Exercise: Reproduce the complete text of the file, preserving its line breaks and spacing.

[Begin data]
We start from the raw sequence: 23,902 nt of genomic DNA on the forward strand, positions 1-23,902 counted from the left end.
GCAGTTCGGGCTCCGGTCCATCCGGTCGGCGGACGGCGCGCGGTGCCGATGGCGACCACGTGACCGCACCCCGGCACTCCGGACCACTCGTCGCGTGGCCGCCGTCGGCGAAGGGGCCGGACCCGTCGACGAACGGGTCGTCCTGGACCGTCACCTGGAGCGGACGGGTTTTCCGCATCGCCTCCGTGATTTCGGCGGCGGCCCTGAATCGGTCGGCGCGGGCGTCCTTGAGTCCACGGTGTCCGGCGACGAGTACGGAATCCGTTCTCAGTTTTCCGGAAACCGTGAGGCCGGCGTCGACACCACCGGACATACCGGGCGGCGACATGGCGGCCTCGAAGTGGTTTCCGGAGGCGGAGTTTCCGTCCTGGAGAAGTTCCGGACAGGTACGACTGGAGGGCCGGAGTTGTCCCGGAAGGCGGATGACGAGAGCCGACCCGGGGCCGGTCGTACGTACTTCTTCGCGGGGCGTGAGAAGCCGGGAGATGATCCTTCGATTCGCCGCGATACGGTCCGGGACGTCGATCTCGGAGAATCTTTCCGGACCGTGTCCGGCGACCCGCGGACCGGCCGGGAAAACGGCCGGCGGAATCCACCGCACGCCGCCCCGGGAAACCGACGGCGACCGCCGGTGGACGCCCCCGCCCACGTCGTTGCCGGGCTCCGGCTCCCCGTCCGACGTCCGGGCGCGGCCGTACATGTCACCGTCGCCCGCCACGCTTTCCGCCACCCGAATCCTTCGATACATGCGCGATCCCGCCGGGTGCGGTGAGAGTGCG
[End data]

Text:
We start from the raw sequence: 23,902 nt of genomic DNA on the forward strand, positions 1-23,902 counted from the left end.
GCAGTTCGGGCTCCGGTCCATCCGGTCGGCGGACGGCGCGCGGTGCCGATGGCGACCACGTGACCGCACCCCGGCACTCCGGACCACTCGTCGCGTGGCCGCCGTCGGCGAAGGGGCCGGACCCGTCGACGAACGGGTCGTCCTGGACCGTCACCTGGAGCGGACGGGTTTTCCGCATCGCCTCCGTGATTTCGGCGGCGGCCCTGAATCGGTCGGCGCGGGCGTCCTTGAGTCCACGGTGTCCGGCGACGAGTACGGAATCCGTTCTCAGTTTTCCGGAAACCGTGAGGCCGGCGTCGACACCACCGGACATACCGGGCGGCGACATGGCGGCCTCGAAGTGGTTTCCGGAGGCGGAGTTTCCGTCCTGGAGAAGTTCCGGACAGGTACGACTGGAGGGCCGGAGTTGTCCCGGAAGGCGGATGACGAGAGCCGACCCGGGGCCGGTCGTACGTACTTCTTCGCGGGGCGTGAGAAGCCGGGAGATGATCCTTCGATTCGCCGCGATACGGTCCGGGACGTCGATCTCGGAGAATCTTTCCGGACCGTGTCCGGCGACCCGCGGACCGGCCGGGAAAACGGCCGGCGGAATCCACCGCACGCCGCCCCGGGAAACCGACGGCGACCGCCGGTGGACGCCCCCGCCCACGTCGTTGCCGGGCTCCGGCTCCCCGTCCGACGTCCGGGCGCGGCCGTACATGTCACCGTCGCCCGCCACGCTTTCCGCCACCCGAATCCTTCGATACATGCGCGATCCCGCCGGGTGCGGTGAGAGTGCG